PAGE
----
If you say the same thing as everyone else, you've said nothing at all
How is a company supposed to gets its marketing message to cut through the clutter and be seen, heard, make an impression, generate engagement and get someone to act?
Your advertising and marketing MUST rise above the fray to get noticed and more importantly be remembered and most importantly get responded to.
How can you make this happen – GUARANTEED?
The answer is quite simple and will cost you no more money than you are already spending, and probably let you spend less money or spend more effectively in the long run.
Robert Stephens, founder of Geek Squad said: "Advertising is the tax you pay for being unremarkable." STOP MARKETING AND BE REMARKABLE! Stand out… don't fit in. Simple and obvious is good.
Does your marketing create buzz in the marketplace?
David Meerman Scott, marketing guru, said: "How people do business has changed. How companies market has not."
Effectiveness of marketing on people in the market to buy a product:
Most companies target the top 3 media and don't do digital well.
Align your marketing with the way people buy. Share information with people so they can make an informed and intelligent decision that they feel good about. It's not what a customer spends that determines their happiness with the company, product, and buying and ownership experience, but rather how they FEEL about what they spend. Sharing is more than selling.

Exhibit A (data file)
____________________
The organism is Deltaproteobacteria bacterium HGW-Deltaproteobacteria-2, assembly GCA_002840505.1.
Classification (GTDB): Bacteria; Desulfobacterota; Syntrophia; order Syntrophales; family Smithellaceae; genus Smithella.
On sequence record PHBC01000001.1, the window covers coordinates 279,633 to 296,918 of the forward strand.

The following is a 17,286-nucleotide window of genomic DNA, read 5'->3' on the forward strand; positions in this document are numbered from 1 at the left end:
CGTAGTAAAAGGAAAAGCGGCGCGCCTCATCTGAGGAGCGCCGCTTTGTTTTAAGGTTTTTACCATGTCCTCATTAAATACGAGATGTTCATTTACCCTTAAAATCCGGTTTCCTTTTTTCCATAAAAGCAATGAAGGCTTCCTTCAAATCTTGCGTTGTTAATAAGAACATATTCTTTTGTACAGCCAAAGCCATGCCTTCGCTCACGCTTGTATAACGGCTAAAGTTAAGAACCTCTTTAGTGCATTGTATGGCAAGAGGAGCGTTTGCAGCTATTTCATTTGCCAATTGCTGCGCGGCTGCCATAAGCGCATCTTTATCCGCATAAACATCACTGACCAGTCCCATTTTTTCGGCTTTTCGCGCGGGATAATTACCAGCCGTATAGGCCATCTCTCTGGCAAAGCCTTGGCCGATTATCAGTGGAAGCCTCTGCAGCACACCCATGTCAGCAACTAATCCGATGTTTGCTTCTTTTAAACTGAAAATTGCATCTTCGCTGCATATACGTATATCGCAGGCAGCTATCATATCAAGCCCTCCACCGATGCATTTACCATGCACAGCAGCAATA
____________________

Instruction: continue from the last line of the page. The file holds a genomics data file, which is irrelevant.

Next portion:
Your online marketing should be constructed as follows: 85% share and engage (industry opinions, tools, engage conversations and connections); 10% original content (blogs, articles, videos, podcasts); and 5% promotion (chat about yourself, your company, your life and your thoughts). You are what you publish, so publish great content. You're great! Content is your link between you and your buyer's persona.